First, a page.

Zofia Piłasiewicz made her first trip along the rivers of Siberia with a group of friends nearly 20 years ago.
— The first book I read in my life was by Stanisław Ossendowski. He was able to infect people with curiosity about the world — she said on that May evening in the audiovisual room of the Sybir Memorial Museum. I have been sailing and kayaking for years. When the opportunity to travel to Russia arose, we decided to take advantage of this opportunity — she said.
Why did they choose the Republic of Tuva? — “Ossendowski certainly had an influence on it. Besides, we wanted to go where there are both taiga and rivers. We were interested in nature. We looked at the map and decided. Tuva has taiga, mountains and steppe. Oh, and Tuvan songs! That’s what I associated Tuwa with — emphasized Piłasiewicz.
— I am fascinated by the turn of the 19th and 20th centuries, Polish research from that time. In this respect, Siberia owes a lot to Polish exiles, for example geologists. Tomasz Zan, Mickiewicz’s friend, discovered a gold deposit in exile — said the traveler.
— We have been preparing the trip for a year. But we looked at the map and we couldn’t imagine what it would be like there…
Eight kayakers from Poland and Belarus, who have had many trips on Polish and Belarusian rivers, embarked on a journey on the Trans-Siberian Railway. Then they had to take the only road through the taiga to the capital of the republic, Kyzylu on the Yenisei. — According to a Russian blogger, it is the second ugliest Russian city —Piłasiewicz laughed. But interestingly, a man approached us in the cafe and asked where we were from. “From Poland”, we replied. “But from what city?” he asked. “From Bialystok”. And he said, “I know the city, I have been there.” It turned out that he was in a group of Tuvan singers who once gave a concert in Białystok — she said. “We thought we’d find a car to get to the river itself. And we found the driver with the car. It turned out that he was doing his military service in… Grodno. He agreed to take us” — she said. However, it turned out that due to the mud, it was impossible to get to the very bank of the river. Luggage must be carried on your back. — And it was heavy, oh, heavy… We were not prepared physically enough — she admitted.
To get to the river you had to walk through a dense forest cut by streams. — Walking in the taiga is not the most pleasant thing — the traveler admitted. — I must emphasize the respect I have for the Russian cartographers, who cataloged Siberia in the years of the USSR. We had American satellite photos and Russian maps at our disposal — and on the latter there were marked zimowla, i.e. small hunting cabins, open to everyone. We used them. They can save lives! — she noted.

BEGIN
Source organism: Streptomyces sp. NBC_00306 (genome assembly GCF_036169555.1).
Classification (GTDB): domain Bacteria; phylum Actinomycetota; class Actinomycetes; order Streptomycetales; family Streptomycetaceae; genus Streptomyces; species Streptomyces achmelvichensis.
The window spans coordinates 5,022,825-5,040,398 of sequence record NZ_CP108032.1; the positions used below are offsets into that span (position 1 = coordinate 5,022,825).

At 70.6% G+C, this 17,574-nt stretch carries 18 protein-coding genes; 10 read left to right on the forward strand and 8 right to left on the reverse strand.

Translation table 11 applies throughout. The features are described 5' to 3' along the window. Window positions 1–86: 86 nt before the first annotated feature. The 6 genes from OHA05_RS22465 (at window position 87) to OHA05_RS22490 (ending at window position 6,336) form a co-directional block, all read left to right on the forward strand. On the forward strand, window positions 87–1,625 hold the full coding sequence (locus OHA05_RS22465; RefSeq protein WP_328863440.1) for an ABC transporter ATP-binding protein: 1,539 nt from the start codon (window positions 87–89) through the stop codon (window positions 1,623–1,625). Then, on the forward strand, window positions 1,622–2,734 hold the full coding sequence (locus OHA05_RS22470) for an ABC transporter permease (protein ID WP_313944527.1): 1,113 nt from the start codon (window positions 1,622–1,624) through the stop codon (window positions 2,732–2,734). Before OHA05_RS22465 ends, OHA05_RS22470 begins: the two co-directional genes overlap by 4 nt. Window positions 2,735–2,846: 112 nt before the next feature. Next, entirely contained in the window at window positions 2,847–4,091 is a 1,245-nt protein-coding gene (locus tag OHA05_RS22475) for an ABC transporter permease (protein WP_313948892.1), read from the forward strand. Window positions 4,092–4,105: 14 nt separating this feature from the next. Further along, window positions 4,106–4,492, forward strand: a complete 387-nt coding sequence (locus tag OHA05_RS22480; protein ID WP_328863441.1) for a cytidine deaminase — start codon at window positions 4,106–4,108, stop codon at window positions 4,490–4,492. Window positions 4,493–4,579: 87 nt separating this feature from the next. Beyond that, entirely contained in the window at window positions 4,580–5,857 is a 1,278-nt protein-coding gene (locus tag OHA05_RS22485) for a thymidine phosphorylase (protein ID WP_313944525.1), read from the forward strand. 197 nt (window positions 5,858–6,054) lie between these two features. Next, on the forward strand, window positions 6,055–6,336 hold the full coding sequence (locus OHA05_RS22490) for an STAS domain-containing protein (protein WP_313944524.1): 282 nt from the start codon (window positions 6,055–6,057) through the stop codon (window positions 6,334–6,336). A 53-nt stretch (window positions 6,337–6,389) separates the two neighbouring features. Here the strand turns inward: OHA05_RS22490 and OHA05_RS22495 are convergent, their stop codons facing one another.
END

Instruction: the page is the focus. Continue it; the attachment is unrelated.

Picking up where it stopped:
Participants of the expedition sailed on inflatable catamarans, which they unfolded on the shore and mounted on racks made of freshly cut larches. Rafting on the Ulug-O and Bij-Chem rivers is a total of 220 km of water travel. Fish became our main food. While sailing, we admired the power of nature. In Siberia, it changes very quickly — Piłasiewicz pointed out the photos from the expedition presented in the background. — And Yenisei, this river is magic…
— We met fishermen who caught Siberian taimens with… a mouse. News in this wilderness, despite its small population, spreads quickly. Everyone knew that Poles were sailing, they called to us from the shores, recalled the participant of the expedition. They reached Kyzyl on August 15, when there was a great local holiday — horse and archery competitions, shamanic ceremonies.
The memory of Siberian nature was so strong that friends decided to repeat the trip. — Contact with nature is seductive, we really missed it. And in 2015 I went there again, but alone. To breathe in the taiga, but also because I missed the contact with the local culture while kayaking.
As admitted by Piotr Popławski, PhD, Head of the Department of Educational and Cultural Projects organizing the meeting, due to the current international situation, we are no longer able to travel to many places, such as Russia. “We can only see them in pictures, like today” — he stressed.
We also have books — for example, “Siberian Dream. A Roadless Tale” by Zofia Piłasiewicz. — “I wrote it because I had an urge to do something to get rid of the baggage of emotions accumulated after the expedition” — she said. After the meeting, there was an opportunity to buy this publication and get the author’s autograph.
The next meeting in the series will be on Thursday, June 15 at 6:00 p.m. The guest of the Museum this time will be Danuta Onyszkiewicz, anthropologist, traveler and photographer, great-granddaughter of Józef Piłsudski. However, it will not be about him, but about his older brother, Bronisław. A conspirator, a convict who discovered his scientific vocation in exile and became a researcher of Ainu culture. Thanks to his field research, photos and recordings, he saved this culture from oblivion.
In addition, as part of the meeting, we will present our June Exhibit of the Month — borrowed from Cracow, from the Polish Academy of Arts and Sciences, an album with original photos taken and described by Bronisław Piłsudski.
You’re welcome! Tickets are already available at the ticket office of the Sybir Memorial Museum and on our website.